All in all, it was a very busy year at NWU and we’re better off for it. The elections aside, we still have many challenges ahead, the main one being how to grow, be more active, and better serve our members while, at the same time, cutting back on spending. This is a perpetual riddle for us.
The Freelance Isn’t Free Bill was introduced into the New York City Council in December of 2015, and requires every independent contract worker to have a written contract paid within 30 days of the completion of work. Late payments or refusal to pay could trigger an escalating series of penalties.
The main author was Sara Horowitz of the Freelancers Union; NWU signed on to it from the beginning. In February, VP’s Dave Hill and Mauricio Niebla testified in front of the City Council about their experiences with non-payment.
Mauricio’s testimony in particular, was often referenced by City Council member Brad Lander, who was the bill’s main sponsor. After much lobbying by a broad coalition of unions, community and tech groups, the first bill in the nation to make it illegal to stiff freelancers passed by a Council vote of 51-0 on October 27, and was signed into law by Mayor Bill de Blasio on November 16.
In addition to winning a significant reform that can help our members, the campaign strengthened our ties to a growing movement of independent, contract workers, who number between 55 and 60 million—roughly one-third of the US workforce.
There are many complicated aspects to this issue, but by being involved in this campaign, NWU was invited to attend two important meetings. On October 6, we participated in the Future of Work meeting at the Cornell Workers’ Institute, and on November 17 we took part in the Evolution of Work symposium at the Federal Reserve Bank of New York.
By being a part of these discussions, we can greatly expand our organization’s reach and influence, ensuring that independent, contract workers have a safety net that includes unemployment and health insurance, worker’s compensation, and be covered by federal labor and civil rights laws.
Last June, I attended the International Federation of Journalists World Congress (IFJ) on behalf of the NWU in Angers, France. The conference focused on the threats to journalists around the world, and the campaign to End Impunity against journalists.
Our role in IFJ has slowly been growing, and we continue to represent the organization at the UN in New York City. Because of our commitment to IFJ and the growing confidence other affiliate unions have in NWU, we were asked to nominate a candidate to represent IFJ (and all creators) on the Board of the International Federation of Reproduction Rights Organizations (IFRRO). We proposed Book Division Co-Chair Edward Hasbrouck, who has been the union point person on copyright issues, and who authored our comments to the US Copyright Office and our statement on the firing of Maria Pallente, who was register and director of the US Copyright Office.
Edward recently returned from the IFRRO Annual General Meeting in Amsterdam, where he was elected to a three year term on the board. While there, he also attended the IFJ Executive Committee in Brussels. This is potentially a big advance for NWU in the struggle for greater copyright protections, and in our ability to work with colleagues around the world. Please see Edward’s report on this international work.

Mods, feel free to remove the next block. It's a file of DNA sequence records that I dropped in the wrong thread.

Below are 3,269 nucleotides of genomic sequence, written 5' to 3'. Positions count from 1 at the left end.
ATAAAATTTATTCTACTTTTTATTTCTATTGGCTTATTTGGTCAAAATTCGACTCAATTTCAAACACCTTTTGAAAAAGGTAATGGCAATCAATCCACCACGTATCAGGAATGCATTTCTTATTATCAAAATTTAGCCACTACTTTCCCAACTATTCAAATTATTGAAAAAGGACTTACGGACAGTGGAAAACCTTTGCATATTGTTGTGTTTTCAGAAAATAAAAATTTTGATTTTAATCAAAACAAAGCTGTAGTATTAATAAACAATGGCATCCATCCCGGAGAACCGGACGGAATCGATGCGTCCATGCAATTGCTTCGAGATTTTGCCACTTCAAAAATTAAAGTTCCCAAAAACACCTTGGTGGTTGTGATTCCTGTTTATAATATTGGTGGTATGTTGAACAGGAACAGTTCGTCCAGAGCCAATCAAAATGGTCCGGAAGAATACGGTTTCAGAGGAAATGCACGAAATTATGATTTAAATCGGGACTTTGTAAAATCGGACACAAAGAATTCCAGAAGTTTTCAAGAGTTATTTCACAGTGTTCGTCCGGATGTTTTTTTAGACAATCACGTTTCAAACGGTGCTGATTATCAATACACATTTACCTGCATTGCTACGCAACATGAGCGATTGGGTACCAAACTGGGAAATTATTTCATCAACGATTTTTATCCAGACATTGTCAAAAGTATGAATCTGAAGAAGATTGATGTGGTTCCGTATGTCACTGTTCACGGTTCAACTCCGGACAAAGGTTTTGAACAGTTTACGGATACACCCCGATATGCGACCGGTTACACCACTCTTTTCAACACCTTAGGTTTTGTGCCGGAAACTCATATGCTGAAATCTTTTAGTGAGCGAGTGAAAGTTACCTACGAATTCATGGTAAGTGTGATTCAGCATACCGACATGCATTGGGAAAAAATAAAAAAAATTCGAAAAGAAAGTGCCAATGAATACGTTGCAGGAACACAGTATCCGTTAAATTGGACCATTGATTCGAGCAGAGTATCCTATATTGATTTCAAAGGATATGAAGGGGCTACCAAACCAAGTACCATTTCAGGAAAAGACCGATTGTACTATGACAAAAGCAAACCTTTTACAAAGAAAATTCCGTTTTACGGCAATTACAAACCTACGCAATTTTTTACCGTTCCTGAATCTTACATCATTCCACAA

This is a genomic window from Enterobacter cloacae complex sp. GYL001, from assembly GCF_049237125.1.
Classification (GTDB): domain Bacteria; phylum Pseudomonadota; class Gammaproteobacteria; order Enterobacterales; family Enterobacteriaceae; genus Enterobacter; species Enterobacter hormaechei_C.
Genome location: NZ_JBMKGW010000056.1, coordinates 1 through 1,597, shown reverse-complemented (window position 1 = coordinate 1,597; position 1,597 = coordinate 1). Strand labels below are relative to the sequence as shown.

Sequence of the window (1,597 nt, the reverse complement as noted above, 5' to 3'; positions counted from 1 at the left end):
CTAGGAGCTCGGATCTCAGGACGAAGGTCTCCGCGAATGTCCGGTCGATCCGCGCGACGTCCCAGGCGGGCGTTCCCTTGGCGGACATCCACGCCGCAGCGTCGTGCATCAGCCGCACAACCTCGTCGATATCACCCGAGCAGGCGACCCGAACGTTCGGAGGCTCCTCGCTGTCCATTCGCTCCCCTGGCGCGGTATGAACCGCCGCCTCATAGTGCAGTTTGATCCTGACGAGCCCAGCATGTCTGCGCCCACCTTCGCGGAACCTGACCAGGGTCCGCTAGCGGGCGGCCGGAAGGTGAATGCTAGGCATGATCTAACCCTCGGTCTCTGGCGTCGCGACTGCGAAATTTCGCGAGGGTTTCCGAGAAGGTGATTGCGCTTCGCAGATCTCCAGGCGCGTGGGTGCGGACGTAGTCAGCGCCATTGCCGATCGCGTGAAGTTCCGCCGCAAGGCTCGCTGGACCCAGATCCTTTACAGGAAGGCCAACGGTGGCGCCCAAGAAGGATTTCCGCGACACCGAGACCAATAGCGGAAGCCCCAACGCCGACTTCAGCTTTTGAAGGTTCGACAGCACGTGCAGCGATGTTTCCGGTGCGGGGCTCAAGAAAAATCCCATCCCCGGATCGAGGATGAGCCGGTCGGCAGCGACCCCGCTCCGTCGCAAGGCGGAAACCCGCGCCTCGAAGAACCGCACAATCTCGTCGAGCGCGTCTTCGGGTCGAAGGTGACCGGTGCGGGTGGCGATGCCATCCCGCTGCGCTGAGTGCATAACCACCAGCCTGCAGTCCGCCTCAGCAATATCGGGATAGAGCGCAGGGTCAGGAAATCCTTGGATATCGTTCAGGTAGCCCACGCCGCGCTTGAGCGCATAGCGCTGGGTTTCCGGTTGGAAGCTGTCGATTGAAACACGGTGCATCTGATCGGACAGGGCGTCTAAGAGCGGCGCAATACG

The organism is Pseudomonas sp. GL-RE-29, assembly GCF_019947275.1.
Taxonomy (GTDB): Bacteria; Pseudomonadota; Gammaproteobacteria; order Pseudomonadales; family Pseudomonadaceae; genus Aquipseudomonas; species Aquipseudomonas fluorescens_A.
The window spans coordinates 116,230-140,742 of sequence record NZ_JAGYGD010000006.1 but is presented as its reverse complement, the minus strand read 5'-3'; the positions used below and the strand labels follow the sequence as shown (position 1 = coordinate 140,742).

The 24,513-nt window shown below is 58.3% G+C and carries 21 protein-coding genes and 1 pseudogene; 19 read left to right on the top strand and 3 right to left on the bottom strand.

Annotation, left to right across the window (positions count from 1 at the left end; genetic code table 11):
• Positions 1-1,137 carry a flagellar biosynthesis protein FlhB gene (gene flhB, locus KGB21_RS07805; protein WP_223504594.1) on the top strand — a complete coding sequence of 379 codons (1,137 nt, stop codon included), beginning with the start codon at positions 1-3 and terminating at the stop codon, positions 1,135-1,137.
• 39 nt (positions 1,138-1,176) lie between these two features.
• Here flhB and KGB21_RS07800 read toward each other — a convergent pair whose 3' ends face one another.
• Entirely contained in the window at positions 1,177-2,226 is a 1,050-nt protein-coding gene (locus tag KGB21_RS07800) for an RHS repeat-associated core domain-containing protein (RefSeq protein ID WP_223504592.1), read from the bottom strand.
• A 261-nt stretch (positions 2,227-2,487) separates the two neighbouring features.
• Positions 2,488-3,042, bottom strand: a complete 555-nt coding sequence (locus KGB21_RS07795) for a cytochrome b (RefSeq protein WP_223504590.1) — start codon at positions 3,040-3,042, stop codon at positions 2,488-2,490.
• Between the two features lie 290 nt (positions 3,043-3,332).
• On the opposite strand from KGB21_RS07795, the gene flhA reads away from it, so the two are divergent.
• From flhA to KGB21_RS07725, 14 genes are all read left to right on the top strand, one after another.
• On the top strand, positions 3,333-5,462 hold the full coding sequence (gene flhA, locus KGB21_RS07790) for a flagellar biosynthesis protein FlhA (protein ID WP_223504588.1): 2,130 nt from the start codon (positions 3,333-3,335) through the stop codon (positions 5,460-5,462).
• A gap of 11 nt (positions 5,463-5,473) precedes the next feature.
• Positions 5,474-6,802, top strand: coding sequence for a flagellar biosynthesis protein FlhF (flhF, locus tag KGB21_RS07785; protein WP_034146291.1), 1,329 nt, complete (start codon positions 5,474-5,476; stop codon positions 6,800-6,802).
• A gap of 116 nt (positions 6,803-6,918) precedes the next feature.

In July, the Grievance and Contract Division unveiled the NWU webinar on e-books, and in that same month, members Chris Savage (SEM), Cecil Bothwell (A-L), Tom Prezelski (Tucson), and Deb Kozokowski (Boston), served as delegates to the Democratic National Convention in Philadelphia.
NWU had booths at the Writers’ Digest Conference, Netroots Nation, and 2nd VP Pamela K. Johnson brought home the top prize for the best UAW website at the LUCA Conference.VP Dave Hill represented us on a panel at the Excellence in Journalism conference of the SPJ. NY Chapter Co-Chair Yusef Salaam represented at the UAW Chaplaincy conference.
We gave support to the Verizon strikers and fellow UAW members who are locked out at Honeywell. We expanded our role in the Workers Unite Film Festival as our members were judges for the screenplay contest, and we sponsored a night for a screening of NWU member Kathleen Foster’s film, Profiled.
The chapters were active too. Boston held its annual Book Party, celebrating those members published in the previous year, and the SoCal chapter held Latinex, a reading in Los Angeles. The SoCal and NoCal chapters held two joint events, and NoCal had a booth and a panel at Lit Crawl.
The DC Chapter also held a number of events, and the NY Chapter held its fourth annual conference and represented at the Harlem Book Fair, the Brooklyn Book Fair, and the Black Writers Conference at Medgar Evers College. And we marched in the Labor Against Hate contingent on Pride weekend after the brutal massacre in Orlando, FL.
To any person or chapter I might have left out, my apologies. But let me say, this Year-In-Review reflects a real union that is standing up and fighting back in a most difficult time. And while the challenges are growing, we are better equipped to meet them. I want to wish you all a happy and health holiday season. And get some rest. We’re going to need it!